Personal sponsors are crucial in many sports, and tennis isn’t an exception. The top players owns trillions of dollars each year, but most of the pro players needs their sponsors to make a career. And take a look in the mirror if you think that traditional logo exposure is the worst thing in the sports business industry. Because then You haven’t understood.
In short, João Sousa had an extra sponsor logo, which isn’t allowed, so he has to cut it off, in the middle of the match. Luckily, the judge has a pair of scissors.
— Gaspar Ribeiro Lança (@gasparlanca) March 10, 2017
My opinion on this ”incident” is that it is good that the rules are followed, you can’t say anything else. If you think it’s wrong, blame the rules, not the judge.
But at the same time, I’m ambivalent about if the strict rules in tennis are good or not, especially for the players that don’t belong to the absolute elite (read: top 20?). On the other hand, the rules have to be the same for everyone.
However, tennis is my sport since I was a child, so I see it as a must to share what the official rulebook for 2017 says. (Click on the pictures to enlarge them.)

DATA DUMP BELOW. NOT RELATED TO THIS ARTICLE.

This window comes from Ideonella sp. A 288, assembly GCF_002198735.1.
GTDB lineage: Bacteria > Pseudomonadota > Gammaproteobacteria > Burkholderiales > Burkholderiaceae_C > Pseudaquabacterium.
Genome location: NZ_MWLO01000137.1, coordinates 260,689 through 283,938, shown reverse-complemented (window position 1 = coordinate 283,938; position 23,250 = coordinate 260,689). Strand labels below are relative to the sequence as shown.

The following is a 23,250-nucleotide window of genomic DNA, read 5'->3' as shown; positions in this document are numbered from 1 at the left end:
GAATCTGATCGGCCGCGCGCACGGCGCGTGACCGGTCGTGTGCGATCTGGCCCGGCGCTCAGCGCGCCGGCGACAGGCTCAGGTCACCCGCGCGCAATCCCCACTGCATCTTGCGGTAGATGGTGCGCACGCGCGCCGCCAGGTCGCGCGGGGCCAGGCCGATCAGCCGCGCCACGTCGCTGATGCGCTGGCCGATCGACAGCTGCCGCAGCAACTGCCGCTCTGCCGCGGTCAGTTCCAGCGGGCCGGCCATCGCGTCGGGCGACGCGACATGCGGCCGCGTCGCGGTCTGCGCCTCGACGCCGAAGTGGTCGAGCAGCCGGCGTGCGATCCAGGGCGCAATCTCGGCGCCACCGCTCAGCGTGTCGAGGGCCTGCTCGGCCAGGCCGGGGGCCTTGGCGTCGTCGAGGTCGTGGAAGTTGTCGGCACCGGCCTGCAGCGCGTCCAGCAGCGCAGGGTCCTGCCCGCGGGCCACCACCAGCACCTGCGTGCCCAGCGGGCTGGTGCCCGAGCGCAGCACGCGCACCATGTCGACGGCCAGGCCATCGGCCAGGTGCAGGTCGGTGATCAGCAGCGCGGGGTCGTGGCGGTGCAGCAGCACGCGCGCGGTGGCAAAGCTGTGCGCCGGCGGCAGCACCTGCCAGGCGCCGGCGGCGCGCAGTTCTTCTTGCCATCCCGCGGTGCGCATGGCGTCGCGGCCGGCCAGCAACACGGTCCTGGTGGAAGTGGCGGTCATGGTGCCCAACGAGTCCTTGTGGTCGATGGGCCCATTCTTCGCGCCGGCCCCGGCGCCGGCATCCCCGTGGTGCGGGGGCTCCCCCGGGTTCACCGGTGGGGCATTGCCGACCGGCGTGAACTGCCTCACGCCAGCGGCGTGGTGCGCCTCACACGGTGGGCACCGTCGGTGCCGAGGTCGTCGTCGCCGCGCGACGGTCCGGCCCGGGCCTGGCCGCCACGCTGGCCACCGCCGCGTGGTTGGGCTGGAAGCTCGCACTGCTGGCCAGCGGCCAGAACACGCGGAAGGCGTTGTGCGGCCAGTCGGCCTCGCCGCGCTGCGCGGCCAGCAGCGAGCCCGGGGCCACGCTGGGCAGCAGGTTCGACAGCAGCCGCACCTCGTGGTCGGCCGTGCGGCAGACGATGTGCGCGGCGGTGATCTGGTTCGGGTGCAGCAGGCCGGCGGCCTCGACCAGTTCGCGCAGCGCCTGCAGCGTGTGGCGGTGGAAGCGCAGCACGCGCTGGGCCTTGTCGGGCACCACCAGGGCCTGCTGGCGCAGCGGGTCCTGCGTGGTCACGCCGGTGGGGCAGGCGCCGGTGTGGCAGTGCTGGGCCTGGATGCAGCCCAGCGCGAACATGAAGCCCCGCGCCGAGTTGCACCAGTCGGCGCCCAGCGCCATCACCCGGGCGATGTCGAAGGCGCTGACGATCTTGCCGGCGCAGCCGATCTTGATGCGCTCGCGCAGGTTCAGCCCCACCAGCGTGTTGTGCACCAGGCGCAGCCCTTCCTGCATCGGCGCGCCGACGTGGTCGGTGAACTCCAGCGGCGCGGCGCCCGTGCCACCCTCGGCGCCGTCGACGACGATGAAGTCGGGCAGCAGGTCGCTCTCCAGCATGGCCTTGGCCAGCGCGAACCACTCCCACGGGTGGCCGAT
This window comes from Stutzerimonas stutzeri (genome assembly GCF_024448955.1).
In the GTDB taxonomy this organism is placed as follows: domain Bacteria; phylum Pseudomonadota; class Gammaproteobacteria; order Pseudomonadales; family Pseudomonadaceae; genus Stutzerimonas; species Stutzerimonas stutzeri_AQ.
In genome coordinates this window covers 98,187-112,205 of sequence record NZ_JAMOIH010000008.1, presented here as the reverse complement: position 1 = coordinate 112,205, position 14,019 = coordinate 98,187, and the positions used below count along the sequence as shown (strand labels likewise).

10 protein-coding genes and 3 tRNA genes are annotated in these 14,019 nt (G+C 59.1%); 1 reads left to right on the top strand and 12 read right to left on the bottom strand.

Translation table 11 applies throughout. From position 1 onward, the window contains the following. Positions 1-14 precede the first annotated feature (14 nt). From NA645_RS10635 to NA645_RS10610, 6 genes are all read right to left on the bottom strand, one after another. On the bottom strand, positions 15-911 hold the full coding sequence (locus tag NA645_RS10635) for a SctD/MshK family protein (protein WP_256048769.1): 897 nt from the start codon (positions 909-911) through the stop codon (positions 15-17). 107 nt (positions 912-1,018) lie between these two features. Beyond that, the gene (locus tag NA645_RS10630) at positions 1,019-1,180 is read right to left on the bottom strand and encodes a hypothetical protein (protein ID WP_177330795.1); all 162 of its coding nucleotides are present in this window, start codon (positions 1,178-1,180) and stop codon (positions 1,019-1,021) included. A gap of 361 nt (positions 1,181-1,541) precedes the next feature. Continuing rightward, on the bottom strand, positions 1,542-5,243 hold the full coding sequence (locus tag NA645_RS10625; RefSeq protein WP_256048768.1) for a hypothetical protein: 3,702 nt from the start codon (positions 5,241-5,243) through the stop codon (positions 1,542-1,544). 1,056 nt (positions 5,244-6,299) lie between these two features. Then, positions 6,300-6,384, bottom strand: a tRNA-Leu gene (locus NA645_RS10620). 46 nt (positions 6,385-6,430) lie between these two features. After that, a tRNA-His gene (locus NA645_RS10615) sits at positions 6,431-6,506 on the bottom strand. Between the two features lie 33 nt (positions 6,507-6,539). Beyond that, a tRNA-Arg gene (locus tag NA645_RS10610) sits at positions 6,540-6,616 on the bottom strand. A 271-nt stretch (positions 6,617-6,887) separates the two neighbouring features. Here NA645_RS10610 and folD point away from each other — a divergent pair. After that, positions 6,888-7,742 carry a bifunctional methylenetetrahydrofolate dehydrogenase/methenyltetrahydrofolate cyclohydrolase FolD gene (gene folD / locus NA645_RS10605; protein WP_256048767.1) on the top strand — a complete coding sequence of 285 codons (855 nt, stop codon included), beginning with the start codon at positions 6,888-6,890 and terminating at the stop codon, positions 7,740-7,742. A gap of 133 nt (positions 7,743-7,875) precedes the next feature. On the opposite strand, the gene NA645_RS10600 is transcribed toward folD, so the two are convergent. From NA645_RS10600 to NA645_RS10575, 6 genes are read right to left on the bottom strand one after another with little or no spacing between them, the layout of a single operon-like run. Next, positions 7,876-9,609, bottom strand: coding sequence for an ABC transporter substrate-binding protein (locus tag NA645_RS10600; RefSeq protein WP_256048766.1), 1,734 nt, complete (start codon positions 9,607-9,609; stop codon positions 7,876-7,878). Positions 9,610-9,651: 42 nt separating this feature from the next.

- Recommended link: ATP Rulebook 2017 (pdf)
”But hey! It’s just logo exposure, thats baaaad sponsorship and should be baaaanned!”, you might think.
Well, modern sponsorships aren’t based on logo exposure, I totally agree. But at the same time, we know that there is (still) many companies that want to have their logo exposed, not for the exposure, but for their hearts.
And more importantly, logo exposure is an simple right to sell and deliver for the player (rights holder). This is a factor that is often forgotten, because focus so often is creative activations, content and campaigns. The ”problem” for small teams, or even alone athletes, is that someone has to make all the services in return – and if you are alone, that one is you. (And you should focus on playing your best tennis, remember?)// Magnus Berglund
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